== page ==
This I share with you, dear readers, as part of my witness, for the greater glory of God.

Wednesday, 27 February 2013

Sportferien! / the obligatory so-you-think-its-a-piece-of-cake-being-a-housewife rant


This post links to RAnn's Sunday Snippets, hosted by RAnn at This and That and The Other Thing, and to Memoir Mondays, hosted by Chris at Campfires and Cleats. Thanks for hosting, RAnn and Chris!

If we were going for the authentic Swiss experience, this should be what we are doing right now.


It’s the Sportferien! <big sigh of relief> “Sportferien” literally translates to “sport holiday”. All schools in Switzerland have two weeks off in February, when Swiss families traditionally go skiing. Switzerland is very organized. The dates for this holiday are staggered across the cantons, so that the whole country is not heading for the Alps at the same time. It’s mostly the Swiss who go skiing. Most foreigners, especially the ones like us who didn’t have snowy backgrounds, just sit at home and veg. “Why do you care whether it’s Ferien (holiday) or not? Isn’t it all the same to you?” asks Maeve. “Aren’t you on one continuous holiday?” asks Ross. You’d think it would be difficult to laugh (at Maeve) and growl (at Ross) at the same time. I manage, though it’s not pretty. “That sounds like a hippo eating a hyena,” says Olive. “Hippos are vegetarian,” shouts Luke. I can laugh when Maeve says it, but I don’t find it so funny coming from Ross. He really thinks I sit around drinking coffee all day long. I do drink 3 cups of coffee a day, but I drink pretty fast. I have one to wake me up properly at the start of the day, a second to reward myself for getting the kids out the door and off to school in the morning (one must celebrate small victories), and a third to reward myself for getting the kids out the door and off to school in the afternoon (one must celebrate small victories). The kids come home for lunch, and go back for 1.5 hour afternoon sessions 3-4 times a week. Luke and Maeve have different days when they have afternoon school. In August, Olive will be starting kindergarten, adding her own twist to things. Needless to say, it makes for a complicated schedule. I think “they” do this on purpose to try to keep the mums at home. And it works (at keeping mothers at home). After 6-1/2 years of trying to solve the most complex optimization problem I’d ever faced (maximizing work hours while minimizing childcare costs, factoring the kids’ school and after-school schedules), I threw in the towel and quit my job. There is a long story there, the telling of which I’m still trying to figure out. It took a few months to settle into my new role. I was a tad devastated the first time I wrote “housewife” as my occupation on some visa form. I couldn’t look the immigration officer straight in the eye. But I can now honestly say that I have never been happier. (So perhaps “they” had it right after all, though I still resent the System for forcing my hand.) I do miss my reading time on my commute, the nanny who also did most of the housekeeping, and that little bit of extra income (not much, as most of it went to the nanny). Of course I’d read enough mommy-lit and watched enough Mrs Doubtfire-like movies to have known before taking the plunge that staying home full-time with the kids was a full-time job. However, I am the stubborn sort. There are some things in life that one has to see to believe. And for me, this was one of them. In any case, the reality of being a full-time housewife hit me rather quickly. Washing, ironing, mopping, cooking, cleaning, taxi driving, grocery shopping, recycling, bill-paying, bum-wiping, more taxi driving. All in a never-ending cycle. I’ve had to discipline myself to view the ironing pile with equanimity. Allowing myself to be too happy when I reached the bottom would mean that I would be conversely not-happy when it was full, which it is most of the time. So whenever I see the towering ironing pile, I remind myself to slowly breath in and out. An ironing pile a meter high does not make me a bad wife or mother. (Though perhaps my mother-in-law would think it does... ; ) Breathe in, breathe out. No judgments. From Sunday through Tuesday, my mind is always half thinking about the coming Catechism session on Tuesday afternoon. Tuesday evening is my most relaxed time. It is then that I am furthest away from the next Catechism class. (No matter how fulfilling it is and how much I get out of it, if I am honest, it does stress me out a bit/a lot.) From Wednesday onwards, my goal is to get the flat sparkly in time for family movie night on Friday evening.  The 2nd law of thermodynamics states that systems spontaneously evolve to states of maximum entropy. One doesn’t need fancy complicated experiments to empirically verify this law. One simply has to observe how our flat goes from “perfect” on Friday evening to “a big fat mess” by Saturday lunch, thanks to our 7- and 4-year old perpetual Barbie/Polly Pocket/PlayMobile/paper-doll/princess-dress-up mess-generating blessings (Maeve and Olive).  To carve out time to blog, I’ve had to switch to a 26-hour day. My husband insists that it is all a piece of cake, and often asks “why are you tired?” at the end of the day. I am very lucky though that he loves cooking and insists on making dinner most nights. Like the children, he is also afraid of my meals.  I want the kids to eat healthy and try to include veg whenever possible, which make my meals quite unpopular. (Yes, I’ve done the Jessica Seinfeld puree thing.) Today, after yet another unsuccessful home-made-with-love lunch, Luke said, “They should make a reality show about your cooking. How you make a big effort and a big mess in the kitchen and then the ones with no taste buds (indicating the girls) don’t want to eat any of it and then you get really mad. It would be so funny.” He might find it funny. I just want to tear my hair out.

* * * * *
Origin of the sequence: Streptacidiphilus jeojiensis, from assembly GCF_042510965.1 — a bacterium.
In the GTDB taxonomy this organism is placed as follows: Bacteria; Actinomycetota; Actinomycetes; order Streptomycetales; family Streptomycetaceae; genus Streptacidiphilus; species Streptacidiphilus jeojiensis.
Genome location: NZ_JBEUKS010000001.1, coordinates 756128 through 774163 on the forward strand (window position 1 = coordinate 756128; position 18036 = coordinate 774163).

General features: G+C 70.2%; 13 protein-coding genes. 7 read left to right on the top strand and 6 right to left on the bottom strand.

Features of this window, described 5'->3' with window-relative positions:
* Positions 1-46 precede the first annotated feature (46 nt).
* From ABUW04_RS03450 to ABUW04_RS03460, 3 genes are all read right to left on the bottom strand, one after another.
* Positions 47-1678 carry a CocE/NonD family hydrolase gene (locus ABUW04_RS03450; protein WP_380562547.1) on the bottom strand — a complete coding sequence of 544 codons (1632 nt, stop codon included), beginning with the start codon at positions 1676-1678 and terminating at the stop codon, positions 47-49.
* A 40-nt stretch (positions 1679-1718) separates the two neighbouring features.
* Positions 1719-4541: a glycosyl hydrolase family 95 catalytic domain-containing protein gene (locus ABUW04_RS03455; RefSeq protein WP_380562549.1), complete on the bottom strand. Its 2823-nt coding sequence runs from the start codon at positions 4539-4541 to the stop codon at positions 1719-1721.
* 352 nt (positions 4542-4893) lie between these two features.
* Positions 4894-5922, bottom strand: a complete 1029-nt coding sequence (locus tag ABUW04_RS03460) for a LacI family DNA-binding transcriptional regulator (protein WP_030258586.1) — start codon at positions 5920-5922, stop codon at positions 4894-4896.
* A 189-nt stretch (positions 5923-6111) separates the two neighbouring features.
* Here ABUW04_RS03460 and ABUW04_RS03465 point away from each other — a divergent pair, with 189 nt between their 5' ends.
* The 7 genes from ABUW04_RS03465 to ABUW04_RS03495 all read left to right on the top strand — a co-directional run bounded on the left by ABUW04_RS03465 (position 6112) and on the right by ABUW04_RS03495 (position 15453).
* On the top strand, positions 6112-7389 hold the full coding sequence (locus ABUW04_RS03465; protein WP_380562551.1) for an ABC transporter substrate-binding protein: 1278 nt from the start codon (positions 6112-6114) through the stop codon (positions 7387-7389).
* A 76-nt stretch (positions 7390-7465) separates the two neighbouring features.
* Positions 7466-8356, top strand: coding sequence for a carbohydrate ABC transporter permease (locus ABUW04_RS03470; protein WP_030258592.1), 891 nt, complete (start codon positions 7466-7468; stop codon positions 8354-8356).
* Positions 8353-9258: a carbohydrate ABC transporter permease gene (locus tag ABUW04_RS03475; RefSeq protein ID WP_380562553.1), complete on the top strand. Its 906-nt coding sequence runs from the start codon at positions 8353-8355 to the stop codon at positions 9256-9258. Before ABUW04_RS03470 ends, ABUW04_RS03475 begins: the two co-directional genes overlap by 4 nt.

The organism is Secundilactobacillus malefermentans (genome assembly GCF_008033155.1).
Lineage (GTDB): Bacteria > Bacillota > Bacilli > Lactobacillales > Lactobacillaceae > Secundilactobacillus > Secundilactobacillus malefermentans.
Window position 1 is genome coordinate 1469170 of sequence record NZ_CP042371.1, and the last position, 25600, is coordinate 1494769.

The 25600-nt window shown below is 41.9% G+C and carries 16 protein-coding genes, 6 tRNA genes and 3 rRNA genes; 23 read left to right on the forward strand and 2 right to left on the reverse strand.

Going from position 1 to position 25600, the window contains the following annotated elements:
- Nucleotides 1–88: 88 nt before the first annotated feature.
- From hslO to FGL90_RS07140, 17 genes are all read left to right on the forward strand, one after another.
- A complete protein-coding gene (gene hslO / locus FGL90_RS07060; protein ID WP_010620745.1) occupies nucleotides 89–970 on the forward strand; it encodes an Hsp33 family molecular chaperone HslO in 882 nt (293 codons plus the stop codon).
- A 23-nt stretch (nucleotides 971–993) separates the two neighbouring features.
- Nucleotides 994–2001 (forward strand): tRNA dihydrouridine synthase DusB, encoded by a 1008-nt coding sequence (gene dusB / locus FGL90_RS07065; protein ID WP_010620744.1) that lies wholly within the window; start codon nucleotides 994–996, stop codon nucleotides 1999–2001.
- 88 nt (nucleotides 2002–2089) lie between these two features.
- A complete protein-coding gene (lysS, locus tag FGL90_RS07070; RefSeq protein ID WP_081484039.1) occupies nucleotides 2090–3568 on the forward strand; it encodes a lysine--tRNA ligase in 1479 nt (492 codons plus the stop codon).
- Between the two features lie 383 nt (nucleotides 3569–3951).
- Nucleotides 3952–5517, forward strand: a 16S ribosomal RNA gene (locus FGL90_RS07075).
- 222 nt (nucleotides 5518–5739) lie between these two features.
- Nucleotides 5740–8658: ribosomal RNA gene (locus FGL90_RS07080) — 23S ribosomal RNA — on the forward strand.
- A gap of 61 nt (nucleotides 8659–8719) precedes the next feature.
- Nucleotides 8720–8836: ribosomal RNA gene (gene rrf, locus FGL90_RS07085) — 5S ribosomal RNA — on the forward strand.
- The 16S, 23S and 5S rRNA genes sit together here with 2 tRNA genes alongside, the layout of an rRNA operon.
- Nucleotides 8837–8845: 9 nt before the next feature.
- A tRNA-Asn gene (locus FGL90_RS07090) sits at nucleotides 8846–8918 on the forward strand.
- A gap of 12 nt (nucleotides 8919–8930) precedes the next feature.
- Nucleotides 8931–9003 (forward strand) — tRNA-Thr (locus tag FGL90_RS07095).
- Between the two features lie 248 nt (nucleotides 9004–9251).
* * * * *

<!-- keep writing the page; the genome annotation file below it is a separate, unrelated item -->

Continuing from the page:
What a granddaddy of a tangent that was! Where were we? Oh yes, making like a hippo-eating-hyena at Maeve/Ross’ questions about why I am relieved that we’re on holiday. I’ll let Maeve slide this time, but am going to give it to Ross. I take a deep breath, square my shoulders, draw myself up to my full height of 5 foot 3-1/4 inches, and am just about to launch on the list of all the things I have to do when school is in session, but his eyes have already glazed over. He is already in another world, watching Arsenal lose yet another match, this time to Bayern Münich. I think I’ll just go make myself another cup of coffee.


PS. What do y'all think of Marisa Meyer of Yahoo banning working from home? (I was very lucky that my former job was so flexible about working remotely. It was the norm for most scientists to work 1-2 days every two weeks from home. This was a big help for dual-career families.